While re-watching Breaking Bad, or as some call it the meth show, I noticed there was a lot of physics in it. One episode that relates to a new unit we just started was season 5, episode 1. This episode (warning spoilers) is the Giant magnet episode. A short summary of what happened: â€œThat night, Mike hot-wires the gate into the APD parking lot. Walt and Jesse drive the magnet-equipped truck next to the building to the wall outside the evidence room. The magnet disables the guard's computer, a
So all year Mr. Fullerton talks about how he loves to electrocute students eventually during the school year. When he said that I was immediately intrigued because I find the idea of a human circuit quite interesting. When we set up the human chain I found myself at the end of it where I would touchâ€ groundâ€. Seth was at the from with his hand on the electric machine ( Iâ€™m going to call it that because I donâ€™t know the real name) and he was slowly charging everyone up. When watching Mr. Fu
When I still had a iPhone 4s I used to by all my accessories for it at five below. I did this because they were cheap and worked pretty well. One day I had purchased a charger that had a blue light that would turn on when it was charging. I used it for a few days and then one night when I plugged my phone in it would not charge. I looked at the charger and it was plugged in but the light was not on. When I looked closer I noticed that it had a lot of black dust on the inside. So after smashing i
I dont know if anyone has posted about this already but i thought i would take a shot at comparing call of duty, the videogame, to physics. I know everthing is coding and such but you have to wonder, when you slide on your knees after sprinting and your momentum takes you off the edge of the map... Killing you. I think that can be calculated using physics equations. Also When you toss a grenade into a room and it explodes next to somone and their body goes flying. The explosive force could be th
A family member got into a car accident a while back and ended up totaling the front end of the family car. I asked how and it turns out they turned the corner, slipped on ice and rammed the car into the side of a salt truck. This situation has a lot to do with physics because the car was going at constant velocity, hit a friction less area and continued with a very large force into another counter acting force.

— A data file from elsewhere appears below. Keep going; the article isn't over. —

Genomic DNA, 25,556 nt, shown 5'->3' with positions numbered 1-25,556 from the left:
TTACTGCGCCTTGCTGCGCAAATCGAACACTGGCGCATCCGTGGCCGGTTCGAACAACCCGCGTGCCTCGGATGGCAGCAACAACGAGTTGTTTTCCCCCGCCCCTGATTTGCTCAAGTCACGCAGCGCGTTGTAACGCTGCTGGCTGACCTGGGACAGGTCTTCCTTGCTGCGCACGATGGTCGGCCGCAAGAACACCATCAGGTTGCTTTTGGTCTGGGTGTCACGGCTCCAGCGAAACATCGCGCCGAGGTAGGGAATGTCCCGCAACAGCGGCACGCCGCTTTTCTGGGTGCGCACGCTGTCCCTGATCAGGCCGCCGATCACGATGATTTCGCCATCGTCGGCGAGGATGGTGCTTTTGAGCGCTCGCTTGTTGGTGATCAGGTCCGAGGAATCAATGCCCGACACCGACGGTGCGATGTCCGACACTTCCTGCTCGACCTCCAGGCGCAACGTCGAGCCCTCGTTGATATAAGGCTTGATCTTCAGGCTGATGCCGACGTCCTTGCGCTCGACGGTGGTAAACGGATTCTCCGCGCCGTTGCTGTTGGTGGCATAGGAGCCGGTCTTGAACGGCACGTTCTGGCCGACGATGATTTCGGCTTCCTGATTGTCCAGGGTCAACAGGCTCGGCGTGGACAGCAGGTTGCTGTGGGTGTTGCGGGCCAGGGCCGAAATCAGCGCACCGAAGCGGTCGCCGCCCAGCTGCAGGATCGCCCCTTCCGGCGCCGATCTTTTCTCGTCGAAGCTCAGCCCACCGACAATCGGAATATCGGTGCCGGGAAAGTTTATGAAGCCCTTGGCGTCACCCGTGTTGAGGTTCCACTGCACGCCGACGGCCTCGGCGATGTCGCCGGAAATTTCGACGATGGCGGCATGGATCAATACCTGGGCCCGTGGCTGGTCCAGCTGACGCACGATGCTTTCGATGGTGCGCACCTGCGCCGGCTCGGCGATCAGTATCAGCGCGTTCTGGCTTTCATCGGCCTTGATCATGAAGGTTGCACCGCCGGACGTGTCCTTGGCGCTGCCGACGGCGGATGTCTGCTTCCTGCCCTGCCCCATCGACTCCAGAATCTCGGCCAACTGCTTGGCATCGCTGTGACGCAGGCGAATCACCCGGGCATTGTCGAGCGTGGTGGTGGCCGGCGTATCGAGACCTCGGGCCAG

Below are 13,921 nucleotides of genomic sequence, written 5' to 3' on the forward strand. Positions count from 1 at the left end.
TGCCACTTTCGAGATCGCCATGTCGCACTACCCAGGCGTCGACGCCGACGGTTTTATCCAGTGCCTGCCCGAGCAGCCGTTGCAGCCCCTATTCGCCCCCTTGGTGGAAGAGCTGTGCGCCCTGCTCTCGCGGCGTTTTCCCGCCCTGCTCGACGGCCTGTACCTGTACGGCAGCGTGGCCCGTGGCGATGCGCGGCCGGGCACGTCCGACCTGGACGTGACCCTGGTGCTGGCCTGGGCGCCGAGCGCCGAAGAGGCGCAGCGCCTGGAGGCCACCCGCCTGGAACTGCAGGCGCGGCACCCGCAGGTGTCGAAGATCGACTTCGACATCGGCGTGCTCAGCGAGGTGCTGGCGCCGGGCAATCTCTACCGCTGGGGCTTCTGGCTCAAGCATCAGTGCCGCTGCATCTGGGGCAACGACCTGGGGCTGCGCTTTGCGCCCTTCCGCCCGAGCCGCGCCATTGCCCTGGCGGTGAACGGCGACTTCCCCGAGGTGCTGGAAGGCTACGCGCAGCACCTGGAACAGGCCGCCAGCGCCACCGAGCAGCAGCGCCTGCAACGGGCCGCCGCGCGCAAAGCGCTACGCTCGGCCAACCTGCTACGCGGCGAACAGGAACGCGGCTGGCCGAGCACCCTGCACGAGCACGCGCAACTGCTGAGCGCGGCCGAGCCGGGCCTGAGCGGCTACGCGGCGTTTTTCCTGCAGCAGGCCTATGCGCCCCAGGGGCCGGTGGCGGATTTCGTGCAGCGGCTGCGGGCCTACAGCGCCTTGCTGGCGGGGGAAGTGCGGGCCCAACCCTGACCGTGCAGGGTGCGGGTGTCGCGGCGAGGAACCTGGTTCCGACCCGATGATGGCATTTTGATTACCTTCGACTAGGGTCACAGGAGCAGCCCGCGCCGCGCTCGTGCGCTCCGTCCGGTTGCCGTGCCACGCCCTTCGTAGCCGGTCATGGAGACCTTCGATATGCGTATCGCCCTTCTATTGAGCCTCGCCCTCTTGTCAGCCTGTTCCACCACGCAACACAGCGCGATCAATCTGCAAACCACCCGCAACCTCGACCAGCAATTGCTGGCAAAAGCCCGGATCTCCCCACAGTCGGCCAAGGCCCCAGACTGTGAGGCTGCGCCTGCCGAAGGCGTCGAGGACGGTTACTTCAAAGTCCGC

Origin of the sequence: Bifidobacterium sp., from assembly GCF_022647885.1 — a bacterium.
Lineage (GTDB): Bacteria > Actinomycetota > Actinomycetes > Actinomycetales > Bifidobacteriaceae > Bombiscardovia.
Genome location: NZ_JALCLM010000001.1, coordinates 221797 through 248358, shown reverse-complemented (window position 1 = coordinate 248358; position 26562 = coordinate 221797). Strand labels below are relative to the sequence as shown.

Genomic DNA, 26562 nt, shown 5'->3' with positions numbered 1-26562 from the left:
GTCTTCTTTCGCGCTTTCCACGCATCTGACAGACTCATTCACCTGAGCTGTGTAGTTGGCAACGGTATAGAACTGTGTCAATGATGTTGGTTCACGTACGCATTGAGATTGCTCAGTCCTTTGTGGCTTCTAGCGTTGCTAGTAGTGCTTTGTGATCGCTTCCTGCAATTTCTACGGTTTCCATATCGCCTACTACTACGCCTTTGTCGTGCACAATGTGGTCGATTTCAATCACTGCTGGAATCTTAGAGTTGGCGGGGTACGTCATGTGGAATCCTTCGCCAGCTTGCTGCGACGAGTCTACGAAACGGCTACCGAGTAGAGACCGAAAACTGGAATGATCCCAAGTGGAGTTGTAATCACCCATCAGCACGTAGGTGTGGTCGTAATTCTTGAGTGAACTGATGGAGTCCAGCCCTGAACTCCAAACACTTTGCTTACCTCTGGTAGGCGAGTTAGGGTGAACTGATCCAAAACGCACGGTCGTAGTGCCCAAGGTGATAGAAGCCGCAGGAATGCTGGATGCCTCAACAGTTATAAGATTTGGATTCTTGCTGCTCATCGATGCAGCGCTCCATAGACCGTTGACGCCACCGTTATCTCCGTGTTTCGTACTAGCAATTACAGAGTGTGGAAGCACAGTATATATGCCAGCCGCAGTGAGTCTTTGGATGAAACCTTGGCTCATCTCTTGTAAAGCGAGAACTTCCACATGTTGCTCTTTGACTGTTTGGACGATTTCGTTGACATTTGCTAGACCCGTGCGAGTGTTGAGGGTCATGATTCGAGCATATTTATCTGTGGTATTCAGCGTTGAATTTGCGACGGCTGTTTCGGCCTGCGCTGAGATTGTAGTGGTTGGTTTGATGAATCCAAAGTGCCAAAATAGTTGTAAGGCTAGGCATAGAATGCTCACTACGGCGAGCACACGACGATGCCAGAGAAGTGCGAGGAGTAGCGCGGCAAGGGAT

While playing Magic the gathering with friends at lunch I got this card that says "throw this card up into the air at least one meter and whatever it touches is destroyed." Without my knowledge of physics this would be impossible to play. While using this card i had to think about how high to throw it and account for air resistance because it is a piece of cardboard paper. Using common equations we use in class such as vf^2 = vi^2 + 2ad. I use this because i can say vf is 0 and vi is about 1m/s.
The other day i was playing soccer in gym and i was in goal. I tried to kick the ball as far down the field as possible. Every time i tried to get the perfect 45 degree angle. I got it a few times and it went exactly where i wanted to go. But i mis-kicked a few times and it had an angle of about 60 - 70 degrees. for these kicks the ball went way to high and did not get as far. this made me connect soccer back to physics and how a 45 degree angle is the ideal angle for the farthest distance. it
So when i buy my lunch at school one of the fruit options is a bag with 4-5 apple slices. While holding the bag i tried crushing a apple (don't ask why, because i don't know why) and all of a sudden the slice of apple launched out of the bag and flew half way across the small cafe. Immediately my friend and I started shooting them at each other and he tried to catch one in his mouth, so technically we were not wasting them. this connects to physics because at one point we tried to the calculatio
The pages of APlusPhysics.com, Physics in Action podcasts, and other online media at this site are made available as a service to physics students, instructors, and others. Their use is encouraged and is free of charge. Teachers who wish to use materials either in a classroom demonstration format or as part of an interactive activity/lesson are granted permission (and encouraged) to do so. Linking to information on this site is allowed and encouraged, but content from APlusPhysics may not be made available elsewhere on the Internet without the author's written permission.
APlusPhysics.com, Silly Beagle Productions and Physics In Action materials are copyright protected and the author restricts their use to online usage through a live internet connection. Any downloading of files to other storage devices (hard drives, web servers, school servers, CDs, etc.) with the exception of Physics In Action podcast episodes is prohibited. The use of images, text and animations in other projects (including non-profit endeavors) is also prohibited. Requests for permission to use such material on other projects may be submitted in writing to email@example.com. Licensing of the content of APlusPhysics.com for other uses may be considered in the future.